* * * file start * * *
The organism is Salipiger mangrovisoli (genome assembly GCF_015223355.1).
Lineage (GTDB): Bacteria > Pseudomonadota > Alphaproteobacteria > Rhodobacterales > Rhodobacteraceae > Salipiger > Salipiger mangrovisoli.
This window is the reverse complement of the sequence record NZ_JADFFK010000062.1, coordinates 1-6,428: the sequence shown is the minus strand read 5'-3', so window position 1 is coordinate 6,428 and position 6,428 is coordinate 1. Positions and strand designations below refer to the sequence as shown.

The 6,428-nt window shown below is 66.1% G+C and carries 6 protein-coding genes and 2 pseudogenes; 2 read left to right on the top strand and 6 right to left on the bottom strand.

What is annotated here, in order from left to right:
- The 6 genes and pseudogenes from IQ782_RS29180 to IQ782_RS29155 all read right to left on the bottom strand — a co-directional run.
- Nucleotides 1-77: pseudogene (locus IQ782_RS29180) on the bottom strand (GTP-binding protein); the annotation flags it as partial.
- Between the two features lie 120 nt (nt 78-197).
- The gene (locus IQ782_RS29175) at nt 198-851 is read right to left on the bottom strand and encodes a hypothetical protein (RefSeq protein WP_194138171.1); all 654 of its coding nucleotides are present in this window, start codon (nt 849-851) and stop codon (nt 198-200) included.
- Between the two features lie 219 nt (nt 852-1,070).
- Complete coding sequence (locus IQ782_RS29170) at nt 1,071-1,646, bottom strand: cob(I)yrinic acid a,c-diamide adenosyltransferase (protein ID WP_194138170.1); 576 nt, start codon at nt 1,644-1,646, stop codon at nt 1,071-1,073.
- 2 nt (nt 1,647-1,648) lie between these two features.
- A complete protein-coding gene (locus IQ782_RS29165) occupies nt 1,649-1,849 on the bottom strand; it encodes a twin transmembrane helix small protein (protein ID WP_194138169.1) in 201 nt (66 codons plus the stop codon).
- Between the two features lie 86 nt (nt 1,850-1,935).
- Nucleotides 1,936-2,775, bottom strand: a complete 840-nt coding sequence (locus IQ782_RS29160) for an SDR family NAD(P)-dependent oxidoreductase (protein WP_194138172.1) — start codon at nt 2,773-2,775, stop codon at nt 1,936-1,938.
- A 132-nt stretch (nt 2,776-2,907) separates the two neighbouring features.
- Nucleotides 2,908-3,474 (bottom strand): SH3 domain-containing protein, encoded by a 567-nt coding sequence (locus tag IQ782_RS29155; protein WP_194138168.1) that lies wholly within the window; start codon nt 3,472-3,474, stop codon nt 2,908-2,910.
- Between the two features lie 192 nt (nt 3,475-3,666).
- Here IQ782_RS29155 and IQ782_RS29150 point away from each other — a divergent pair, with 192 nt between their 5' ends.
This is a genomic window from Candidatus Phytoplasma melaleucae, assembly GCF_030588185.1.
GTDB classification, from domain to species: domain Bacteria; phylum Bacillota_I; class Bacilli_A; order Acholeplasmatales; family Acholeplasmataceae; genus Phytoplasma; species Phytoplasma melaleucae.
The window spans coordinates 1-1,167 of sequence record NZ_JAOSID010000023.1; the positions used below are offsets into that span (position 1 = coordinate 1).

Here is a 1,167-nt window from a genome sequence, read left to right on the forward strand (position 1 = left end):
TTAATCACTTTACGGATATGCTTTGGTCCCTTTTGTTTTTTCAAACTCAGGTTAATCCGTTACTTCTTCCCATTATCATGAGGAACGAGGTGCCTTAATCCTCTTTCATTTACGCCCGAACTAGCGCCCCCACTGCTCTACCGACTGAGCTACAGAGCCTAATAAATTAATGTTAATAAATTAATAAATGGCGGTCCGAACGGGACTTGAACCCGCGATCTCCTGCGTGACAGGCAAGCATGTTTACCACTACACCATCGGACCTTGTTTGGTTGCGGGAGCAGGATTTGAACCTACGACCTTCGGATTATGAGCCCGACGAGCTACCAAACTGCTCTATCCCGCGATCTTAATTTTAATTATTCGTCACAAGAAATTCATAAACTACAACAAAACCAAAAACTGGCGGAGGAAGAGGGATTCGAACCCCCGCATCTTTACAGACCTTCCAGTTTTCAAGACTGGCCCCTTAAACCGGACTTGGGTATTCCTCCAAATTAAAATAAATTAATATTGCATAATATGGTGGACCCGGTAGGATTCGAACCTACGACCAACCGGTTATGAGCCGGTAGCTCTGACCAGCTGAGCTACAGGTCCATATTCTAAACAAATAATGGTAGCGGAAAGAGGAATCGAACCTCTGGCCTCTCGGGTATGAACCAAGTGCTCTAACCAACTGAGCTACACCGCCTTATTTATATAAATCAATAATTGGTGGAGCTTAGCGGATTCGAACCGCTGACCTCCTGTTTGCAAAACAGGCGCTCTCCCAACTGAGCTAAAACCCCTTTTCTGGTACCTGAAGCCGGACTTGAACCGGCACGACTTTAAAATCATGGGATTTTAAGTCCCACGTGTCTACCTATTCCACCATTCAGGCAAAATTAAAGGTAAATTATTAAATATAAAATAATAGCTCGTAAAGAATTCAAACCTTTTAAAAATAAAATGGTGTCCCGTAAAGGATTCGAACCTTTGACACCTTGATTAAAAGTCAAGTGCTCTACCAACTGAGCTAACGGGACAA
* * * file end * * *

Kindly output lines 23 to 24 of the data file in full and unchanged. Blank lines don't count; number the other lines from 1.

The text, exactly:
Here is a 1,167-nt window from a genome sequence, read left to right on the forward strand (position 1 = left end):
TTAATCACTTTACGGATATGCTTTGGTCCCTTTTGTTTTTTCAAACTCAGGTTAATCCGTTACTTCTTCCCATTATCATGAGGAACGAGGTGCCTTAATCCTCTTTCATTTACGCCCGAACTAGCGCCCCCACTGCTCTACCGACTGAGCTACAGAGCCTAATAAATTAATGTTAATAAATTAATAAATGGCGGTCCGAACGGGACTTGAACCCGCGATCTCCTGCGTGACAGGCAAGCATGTTTACCACTACACCATCGGACCTTGTTTGGTTGCGGGAGCAGGATTTGAACCTACGACCTTCGGATTATGAGCCCGACGAGCTACCAAACTGCTCTATCCCGCGATCTTAATTTTAATTATTCGTCACAAGAAATTCATAAACTACAACAAAACCAAAAACTGGCGGAGGAAGAGGGATTCGAACCCCCGCATCTTTACAGACCTTCCAGTTTTCAAGACTGGCCCCTTAAACCGGACTTGGGTATTCCTCCAAATTAAAATAAATTAATATTGCATAATATGGTGGACCCGGTAGGATTCGAACCTACGACCAACCGGTTATGAGCCGGTAGCTCTGACCAGCTGAGCTACAGGTCCATATTCTAAACAAATAATGGTAGCGGAAAGAGGAATCGAACCTCTGGCCTCTCGGGTATGAACCAAGTGCTCTAACCAACTGAGCTACACCGCCTTATTTATATAAATCAATAATTGGTGGAGCTTAGCGGATTCGAACCGCTGACCTCCTGTTTGCAAAACAGGCGCTCTCCCAACTGAGCTAAAACCCCTTTTCTGGTACCTGAAGCCGGACTTGAACCGGCACGACTTTAAAATCATGGGATTTTAAGTCCCACGTGTCTACCTATTCCACCATTCAGGCAAAATTAAAGGTAAATTATTAAATATAAAATAATAGCTCGTAAAGAATTCAAACCTTTTAAAAATAAAATGGTGTCCCGTAAAGGATTCGAACCTTTGACACCTTGATTAAAAGTCAAGTGCTCTACCAACTGAGCTAACGGGACAA